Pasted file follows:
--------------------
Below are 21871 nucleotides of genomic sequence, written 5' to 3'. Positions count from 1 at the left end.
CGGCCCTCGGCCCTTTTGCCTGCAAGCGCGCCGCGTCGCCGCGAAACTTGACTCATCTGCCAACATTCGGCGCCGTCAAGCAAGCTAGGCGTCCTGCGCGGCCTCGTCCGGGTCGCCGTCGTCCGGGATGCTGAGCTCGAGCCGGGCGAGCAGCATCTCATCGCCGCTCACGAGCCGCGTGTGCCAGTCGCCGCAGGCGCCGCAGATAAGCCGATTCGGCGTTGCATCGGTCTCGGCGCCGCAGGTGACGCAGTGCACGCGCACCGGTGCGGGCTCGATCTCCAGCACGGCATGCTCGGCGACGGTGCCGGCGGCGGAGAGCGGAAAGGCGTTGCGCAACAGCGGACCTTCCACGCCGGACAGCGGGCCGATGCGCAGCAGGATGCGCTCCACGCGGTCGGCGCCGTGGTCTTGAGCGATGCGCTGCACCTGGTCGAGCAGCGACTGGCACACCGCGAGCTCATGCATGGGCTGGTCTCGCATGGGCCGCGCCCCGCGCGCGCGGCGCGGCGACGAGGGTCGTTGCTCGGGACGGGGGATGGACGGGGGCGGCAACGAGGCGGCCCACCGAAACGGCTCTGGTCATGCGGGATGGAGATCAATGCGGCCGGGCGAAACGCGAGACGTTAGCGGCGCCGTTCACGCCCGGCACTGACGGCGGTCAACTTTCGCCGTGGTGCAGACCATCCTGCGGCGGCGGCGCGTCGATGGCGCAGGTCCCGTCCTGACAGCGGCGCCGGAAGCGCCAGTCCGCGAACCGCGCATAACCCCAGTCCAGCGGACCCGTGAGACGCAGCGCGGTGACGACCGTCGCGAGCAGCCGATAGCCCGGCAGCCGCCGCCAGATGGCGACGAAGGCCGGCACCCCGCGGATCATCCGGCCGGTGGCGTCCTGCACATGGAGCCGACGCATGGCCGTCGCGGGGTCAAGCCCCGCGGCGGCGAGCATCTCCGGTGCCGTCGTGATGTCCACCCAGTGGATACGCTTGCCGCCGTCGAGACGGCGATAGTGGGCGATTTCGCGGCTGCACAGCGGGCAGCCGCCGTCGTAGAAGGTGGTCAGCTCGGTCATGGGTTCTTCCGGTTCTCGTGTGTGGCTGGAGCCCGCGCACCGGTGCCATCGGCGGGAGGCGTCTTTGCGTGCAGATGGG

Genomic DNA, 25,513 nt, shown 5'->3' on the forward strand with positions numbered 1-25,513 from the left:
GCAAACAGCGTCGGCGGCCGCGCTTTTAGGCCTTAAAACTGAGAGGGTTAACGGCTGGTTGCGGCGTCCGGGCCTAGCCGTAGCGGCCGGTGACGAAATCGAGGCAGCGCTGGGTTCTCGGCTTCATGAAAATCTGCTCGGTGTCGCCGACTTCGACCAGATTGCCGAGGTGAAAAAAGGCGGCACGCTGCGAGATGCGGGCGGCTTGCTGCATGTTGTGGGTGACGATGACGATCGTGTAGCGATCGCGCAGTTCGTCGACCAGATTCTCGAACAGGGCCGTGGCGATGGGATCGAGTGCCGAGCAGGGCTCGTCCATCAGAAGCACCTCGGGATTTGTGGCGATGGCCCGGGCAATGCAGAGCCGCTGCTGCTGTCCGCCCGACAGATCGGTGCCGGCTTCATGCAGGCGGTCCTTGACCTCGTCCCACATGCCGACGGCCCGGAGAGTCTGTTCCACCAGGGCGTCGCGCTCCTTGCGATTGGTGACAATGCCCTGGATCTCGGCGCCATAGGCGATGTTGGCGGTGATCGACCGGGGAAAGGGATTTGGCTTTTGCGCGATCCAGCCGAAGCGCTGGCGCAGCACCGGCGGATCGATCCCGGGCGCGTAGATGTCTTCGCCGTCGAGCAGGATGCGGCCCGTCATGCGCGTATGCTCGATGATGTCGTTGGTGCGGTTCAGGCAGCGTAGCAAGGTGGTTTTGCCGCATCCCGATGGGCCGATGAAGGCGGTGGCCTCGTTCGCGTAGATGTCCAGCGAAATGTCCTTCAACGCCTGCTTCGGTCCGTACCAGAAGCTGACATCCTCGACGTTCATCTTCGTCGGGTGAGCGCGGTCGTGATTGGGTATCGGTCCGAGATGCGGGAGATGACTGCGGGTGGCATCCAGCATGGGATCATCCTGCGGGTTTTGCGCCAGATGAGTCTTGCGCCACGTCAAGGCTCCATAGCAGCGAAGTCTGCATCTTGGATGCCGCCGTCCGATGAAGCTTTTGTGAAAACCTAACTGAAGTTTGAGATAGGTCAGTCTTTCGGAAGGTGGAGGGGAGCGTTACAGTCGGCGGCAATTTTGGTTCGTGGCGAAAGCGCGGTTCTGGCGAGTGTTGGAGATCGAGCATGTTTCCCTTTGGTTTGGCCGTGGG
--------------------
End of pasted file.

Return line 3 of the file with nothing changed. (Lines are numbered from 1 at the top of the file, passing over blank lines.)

Genomic DNA, 25,513 nt, shown 5'->3' on the forward strand with positions numbered 1-25,513 from the left: